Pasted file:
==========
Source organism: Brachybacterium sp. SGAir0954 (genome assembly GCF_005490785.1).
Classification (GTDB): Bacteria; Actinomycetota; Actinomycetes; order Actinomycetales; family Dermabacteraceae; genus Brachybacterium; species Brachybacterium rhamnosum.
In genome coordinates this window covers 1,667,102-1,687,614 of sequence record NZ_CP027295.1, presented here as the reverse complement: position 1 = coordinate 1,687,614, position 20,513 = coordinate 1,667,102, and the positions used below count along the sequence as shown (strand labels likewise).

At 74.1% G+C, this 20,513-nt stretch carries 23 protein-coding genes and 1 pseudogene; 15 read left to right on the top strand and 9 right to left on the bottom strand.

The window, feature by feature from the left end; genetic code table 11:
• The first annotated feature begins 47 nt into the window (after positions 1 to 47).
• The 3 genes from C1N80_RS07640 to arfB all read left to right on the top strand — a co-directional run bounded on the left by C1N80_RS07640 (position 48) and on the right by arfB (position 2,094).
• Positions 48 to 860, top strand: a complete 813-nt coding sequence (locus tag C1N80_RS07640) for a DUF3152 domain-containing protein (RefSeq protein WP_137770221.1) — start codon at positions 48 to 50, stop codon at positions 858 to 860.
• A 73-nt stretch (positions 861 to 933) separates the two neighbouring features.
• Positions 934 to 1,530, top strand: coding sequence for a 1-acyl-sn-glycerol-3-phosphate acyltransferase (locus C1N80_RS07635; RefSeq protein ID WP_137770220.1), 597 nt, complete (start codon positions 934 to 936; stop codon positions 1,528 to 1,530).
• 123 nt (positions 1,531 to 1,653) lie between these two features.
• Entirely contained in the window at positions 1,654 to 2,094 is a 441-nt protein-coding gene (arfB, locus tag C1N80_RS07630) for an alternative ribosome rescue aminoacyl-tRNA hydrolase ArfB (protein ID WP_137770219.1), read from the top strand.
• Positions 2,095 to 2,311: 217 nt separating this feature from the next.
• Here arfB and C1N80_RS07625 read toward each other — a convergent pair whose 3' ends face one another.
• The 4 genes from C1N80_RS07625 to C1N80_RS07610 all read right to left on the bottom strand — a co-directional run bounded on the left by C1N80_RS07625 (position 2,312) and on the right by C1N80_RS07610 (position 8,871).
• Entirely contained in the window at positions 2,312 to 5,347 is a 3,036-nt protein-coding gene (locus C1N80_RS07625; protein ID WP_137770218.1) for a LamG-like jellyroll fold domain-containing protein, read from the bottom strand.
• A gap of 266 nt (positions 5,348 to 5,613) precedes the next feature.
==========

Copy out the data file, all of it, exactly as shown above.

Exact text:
Source organism: Brachybacterium sp. SGAir0954 (genome assembly GCF_005490785.1).
Classification (GTDB): Bacteria; Actinomycetota; Actinomycetes; order Actinomycetales; family Dermabacteraceae; genus Brachybacterium; species Brachybacterium rhamnosum.
In genome coordinates this window covers 1,667,102-1,687,614 of sequence record NZ_CP027295.1, presented here as the reverse complement: position 1 = coordinate 1,687,614, position 20,513 = coordinate 1,667,102, and the positions used below count along the sequence as shown (strand labels likewise).

At 74.1% G+C, this 20,513-nt stretch carries 23 protein-coding genes and 1 pseudogene; 15 read left to right on the top strand and 9 right to left on the bottom strand.

The window, feature by feature from the left end; genetic code table 11:
• The first annotated feature begins 47 nt into the window (after positions 1 to 47).
• The 3 genes from C1N80_RS07640 to arfB all read left to right on the top strand — a co-directional run bounded on the left by C1N80_RS07640 (position 48) and on the right by arfB (position 2,094).
• Positions 48 to 860, top strand: a complete 813-nt coding sequence (locus tag C1N80_RS07640) for a DUF3152 domain-containing protein (RefSeq protein WP_137770221.1) — start codon at positions 48 to 50, stop codon at positions 858 to 860.
• A 73-nt stretch (positions 861 to 933) separates the two neighbouring features.
• Positions 934 to 1,530, top strand: coding sequence for a 1-acyl-sn-glycerol-3-phosphate acyltransferase (locus C1N80_RS07635; RefSeq protein ID WP_137770220.1), 597 nt, complete (start codon positions 934 to 936; stop codon positions 1,528 to 1,530).
• 123 nt (positions 1,531 to 1,653) lie between these two features.
• Entirely contained in the window at positions 1,654 to 2,094 is a 441-nt protein-coding gene (arfB, locus tag C1N80_RS07630) for an alternative ribosome rescue aminoacyl-tRNA hydrolase ArfB (protein ID WP_137770219.1), read from the top strand.
• Positions 2,095 to 2,311: 217 nt separating this feature from the next.
• Here arfB and C1N80_RS07625 read toward each other — a convergent pair whose 3' ends face one another.
• The 4 genes from C1N80_RS07625 to C1N80_RS07610 all read right to left on the bottom strand — a co-directional run bounded on the left by C1N80_RS07625 (position 2,312) and on the right by C1N80_RS07610 (position 8,871).
• Entirely contained in the window at positions 2,312 to 5,347 is a 3,036-nt protein-coding gene (locus C1N80_RS07625; protein ID WP_137770218.1) for a LamG-like jellyroll fold domain-containing protein, read from the bottom strand.
• A gap of 266 nt (positions 5,348 to 5,613) precedes the next feature.